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An enormous intellectual adventure. In this groundbreaking new book, the American biologist Edward O. Wilson, considered to be one of the world's greatest living scientists, argues for the fundamental unity of all knowledge and the need to search for consilience--the proof that everything in our world is organized in terms of a small number of fundamental natural laws that comprise the principles underlying every branch of learning. Professor Wilson, the pioneer of sociobiology and biodiversity, now once again breaks out of the conventions of current thinking. He shows how and why our explosive rise in intellectual mastery of the truths of our universe has its roots in the ancient Greek concept of an intrinsic orderliness that governs our cosmos and the human species--a vision that found its apogee in the Age of Enlightenment, then gradually was lost in the increasing fragmentation and specialization of knowledge in the last two centuries. Drawing on the physical sciences and biology, anthropology, psychology, religion, philosophy, and the arts, Professor Wilson shows why the goals of the original Enlightenment are surging back to life, why they are reappearing on the very frontiers of science and humanistic scholarship, and how they are beginning to sketch themselves as the blueprint of our world as it most profoundly, elegantly, and excitingly is.
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COPERNICAN QUESTION: PROGNOSTICATION, SKEPTICISM, AND CELESTIAL ORDER

Author: WESTMAN, ROBERT
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In 1543, Nicolaus Copernicus publicly defended his hypothesis that the earth is a planet and the sun a body resting near the center of a finite universe. But why did Copernicus make this bold proposal? And why did it matter? The Copernican Question reframes this pivotal moment in the history of science, centering the story on a conflict over the credibility of astrology that erupted in Italy just as Copernicus arrived in 1496. Copernicus engendered enormous resistance when he sought to protect astrology by reconstituting its astronomical foundations. Robert S. Westman shows that efforts to answer the astrological skeptics became a crucial unifying theme of the early modern scientific movement. His interpretation of this long sixteenth century, from the 1490s to the 1610s, offers a new framework for understanding the great transformations in natural philosophy in the century that followed.
COPERNICUS VERY SHORT INTRODUCTION

COPERNICUS VERY SHORT INTRODUCTION

Author: GINGERICH, OWEN
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Nicolaus Copernicus (1473-1543) is a pivotal figure in the birth of modern science, the astronomer who "stopped the sun and set the earth in motion." Born in Poland, educated at Cracow and then in Italy, he served all of his adult life as a church administrator. His vision of a sun-centered
universe, shocking to many and unbelievable to most, turned out to be the essential blueprint for a physical understanding of celestial motions, thereby triggering what is commonly called "the Copernican revolution." A first edition of his world-changing treatise, De Revolutionibus Orbium
Coelestium, has most recently been auctioned for more than $2 million.

In this book, leading historian of science Owen Gingerich sets Copernicus in the context of a rapidly changing world, where the recent invention of printing with moveable type not only made sources more readily available to him, but also fueled Martin's Luther's transformation of the religious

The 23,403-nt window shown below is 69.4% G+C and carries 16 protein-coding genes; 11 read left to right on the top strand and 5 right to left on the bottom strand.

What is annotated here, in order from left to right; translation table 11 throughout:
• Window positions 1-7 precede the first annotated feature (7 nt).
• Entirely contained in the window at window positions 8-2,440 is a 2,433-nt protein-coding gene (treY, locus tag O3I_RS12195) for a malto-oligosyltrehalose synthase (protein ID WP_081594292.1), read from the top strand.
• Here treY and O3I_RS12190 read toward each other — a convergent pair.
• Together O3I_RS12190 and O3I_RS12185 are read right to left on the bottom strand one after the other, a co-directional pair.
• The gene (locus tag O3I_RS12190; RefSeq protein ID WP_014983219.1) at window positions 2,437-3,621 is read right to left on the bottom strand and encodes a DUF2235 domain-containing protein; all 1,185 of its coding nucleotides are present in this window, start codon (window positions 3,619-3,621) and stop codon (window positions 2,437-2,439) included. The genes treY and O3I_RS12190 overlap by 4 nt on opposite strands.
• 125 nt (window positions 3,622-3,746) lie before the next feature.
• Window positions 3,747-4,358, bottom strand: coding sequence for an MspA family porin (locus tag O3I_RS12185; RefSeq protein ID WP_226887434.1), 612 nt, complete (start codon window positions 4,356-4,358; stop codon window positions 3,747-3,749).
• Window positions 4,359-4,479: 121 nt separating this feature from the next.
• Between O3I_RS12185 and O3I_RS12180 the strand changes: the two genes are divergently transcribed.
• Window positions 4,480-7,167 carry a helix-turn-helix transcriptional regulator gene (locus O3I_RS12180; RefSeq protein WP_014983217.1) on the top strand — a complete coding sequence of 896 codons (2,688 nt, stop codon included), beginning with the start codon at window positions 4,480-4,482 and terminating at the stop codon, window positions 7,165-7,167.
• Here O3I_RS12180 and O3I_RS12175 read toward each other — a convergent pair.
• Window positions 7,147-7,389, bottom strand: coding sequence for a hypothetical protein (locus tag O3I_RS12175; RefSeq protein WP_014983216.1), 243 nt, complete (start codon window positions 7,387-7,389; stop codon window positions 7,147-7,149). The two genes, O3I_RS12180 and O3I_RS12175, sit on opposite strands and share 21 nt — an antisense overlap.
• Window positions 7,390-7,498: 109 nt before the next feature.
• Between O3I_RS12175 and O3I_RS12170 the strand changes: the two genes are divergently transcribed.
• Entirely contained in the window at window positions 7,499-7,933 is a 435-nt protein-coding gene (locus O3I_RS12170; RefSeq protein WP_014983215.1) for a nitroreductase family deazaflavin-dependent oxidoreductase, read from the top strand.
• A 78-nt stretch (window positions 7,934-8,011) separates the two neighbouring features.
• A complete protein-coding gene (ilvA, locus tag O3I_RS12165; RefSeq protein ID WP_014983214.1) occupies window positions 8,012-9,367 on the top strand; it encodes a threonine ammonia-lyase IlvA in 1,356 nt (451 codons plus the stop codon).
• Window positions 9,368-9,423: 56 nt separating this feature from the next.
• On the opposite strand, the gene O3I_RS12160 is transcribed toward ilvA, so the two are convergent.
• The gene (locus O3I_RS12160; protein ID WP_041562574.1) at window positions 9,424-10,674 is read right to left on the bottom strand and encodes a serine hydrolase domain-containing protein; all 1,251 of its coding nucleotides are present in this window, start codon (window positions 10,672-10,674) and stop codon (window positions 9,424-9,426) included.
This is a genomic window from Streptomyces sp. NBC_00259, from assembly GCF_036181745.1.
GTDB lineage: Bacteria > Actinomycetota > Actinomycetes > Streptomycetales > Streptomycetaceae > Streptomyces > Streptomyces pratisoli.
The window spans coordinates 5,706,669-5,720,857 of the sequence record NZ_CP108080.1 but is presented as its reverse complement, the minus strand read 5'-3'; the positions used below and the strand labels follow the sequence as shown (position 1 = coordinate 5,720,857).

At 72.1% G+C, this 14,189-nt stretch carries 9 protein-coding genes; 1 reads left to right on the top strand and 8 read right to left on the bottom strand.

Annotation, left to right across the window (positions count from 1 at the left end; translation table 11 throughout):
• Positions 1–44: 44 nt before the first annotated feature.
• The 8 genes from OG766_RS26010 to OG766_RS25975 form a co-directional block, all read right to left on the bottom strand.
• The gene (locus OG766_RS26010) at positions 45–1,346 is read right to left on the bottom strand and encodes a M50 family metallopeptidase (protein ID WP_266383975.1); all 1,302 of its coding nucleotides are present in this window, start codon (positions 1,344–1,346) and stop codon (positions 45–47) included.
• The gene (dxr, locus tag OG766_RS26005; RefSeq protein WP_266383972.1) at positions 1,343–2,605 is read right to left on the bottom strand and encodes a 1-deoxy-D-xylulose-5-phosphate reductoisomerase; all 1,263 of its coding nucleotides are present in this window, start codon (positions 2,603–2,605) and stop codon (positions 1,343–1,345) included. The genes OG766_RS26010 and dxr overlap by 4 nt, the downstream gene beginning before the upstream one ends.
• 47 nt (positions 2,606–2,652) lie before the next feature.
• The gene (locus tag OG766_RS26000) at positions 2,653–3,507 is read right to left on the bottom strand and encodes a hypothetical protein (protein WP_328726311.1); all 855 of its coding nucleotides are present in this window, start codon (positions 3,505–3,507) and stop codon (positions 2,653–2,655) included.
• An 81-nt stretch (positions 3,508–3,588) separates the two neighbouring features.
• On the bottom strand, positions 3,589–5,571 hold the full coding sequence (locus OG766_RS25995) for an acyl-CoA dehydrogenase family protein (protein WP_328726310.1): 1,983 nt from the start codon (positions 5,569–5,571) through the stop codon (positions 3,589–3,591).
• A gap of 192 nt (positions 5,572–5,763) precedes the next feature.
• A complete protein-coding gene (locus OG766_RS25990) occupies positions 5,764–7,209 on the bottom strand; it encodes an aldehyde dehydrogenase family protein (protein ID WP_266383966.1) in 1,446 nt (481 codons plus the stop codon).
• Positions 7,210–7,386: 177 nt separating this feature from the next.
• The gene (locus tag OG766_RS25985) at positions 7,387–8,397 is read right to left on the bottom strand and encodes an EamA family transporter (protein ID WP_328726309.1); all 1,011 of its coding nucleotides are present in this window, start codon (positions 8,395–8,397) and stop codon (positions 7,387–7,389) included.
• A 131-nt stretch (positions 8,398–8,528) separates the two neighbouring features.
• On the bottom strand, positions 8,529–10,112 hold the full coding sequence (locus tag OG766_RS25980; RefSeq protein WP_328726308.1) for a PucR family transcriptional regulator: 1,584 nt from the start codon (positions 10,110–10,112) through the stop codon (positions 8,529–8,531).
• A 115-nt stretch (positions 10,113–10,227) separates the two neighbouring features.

landscape. In an era of geographical exploration and discovery, new ideas were replacing time-honored concepts about the extent of inhabited continents. Gingerich reveals Copernicus' heliocentric revolution as an aesthetic achievement not dictated by observational "proofs," but another new way of
looking at the ancient cosmos.

Deftly combining astronomy and history, this Very Short Introduction offers a fascinating portray of the man who launched the modern vision of the universe. Out of Gingerich's engaging biography emerges the image of a scientist, intellectual, patriot, and reformer, who lived in an era when political
as well as religious beliefs were shifting.

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COSMIC CODE: Quantum Physics as the Language of Nature

Author: PAGELS, HEINZ R.
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The Cosmic Code can be read by anyone. I heartily recommend it! -- The New York Times Book Review
A reliable guide for the nonmathematical reader across the highest ridges of physical theory. Pagels is unfailingly lighthearted and confident. -- Scientific American
A sound, clear, vital work that deserves the attention of anyone who takes an interest in the relationship between material reality and the human mind. -- Science 82
This is one of the most important books on quantum mechanics ever written for general readers. Heinz Pagels, an eminent physicist and science writer, discusses and explains the core concepts of physics without resorting to complicated mathematics. The two-part treatment outlines the history of quantum physics and addresses complex subjects such as Bell's theorem and elementary particle physics, drawing upon the work of Bohr, Gell-Mann, and others. Anecdotes from the personal documents of Einstein, Oppenheimer, Bohr, and Planck offer intimate glimpses of the scientists whose work forever changed the world.
COSMIC IMAGERY: Key Images in the History of Science

COSMIC IMAGERY: Key Images in the History of Science

Author: BARROW, JOHN D.
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Some images, such as Robert Hooke's first microscopic views of the natural world or the stunning images taken by the Hubble Space Telescope, were made possible by our new technical capabilities. Others, such as the first graph, were breathtakingly simple but perennially useful. Many of these images have shattered our preconceptions about the limits and nature of existence, and together they reveal something of the beauty and truth of the universe, and why, so often, a picture is better than a thousand words.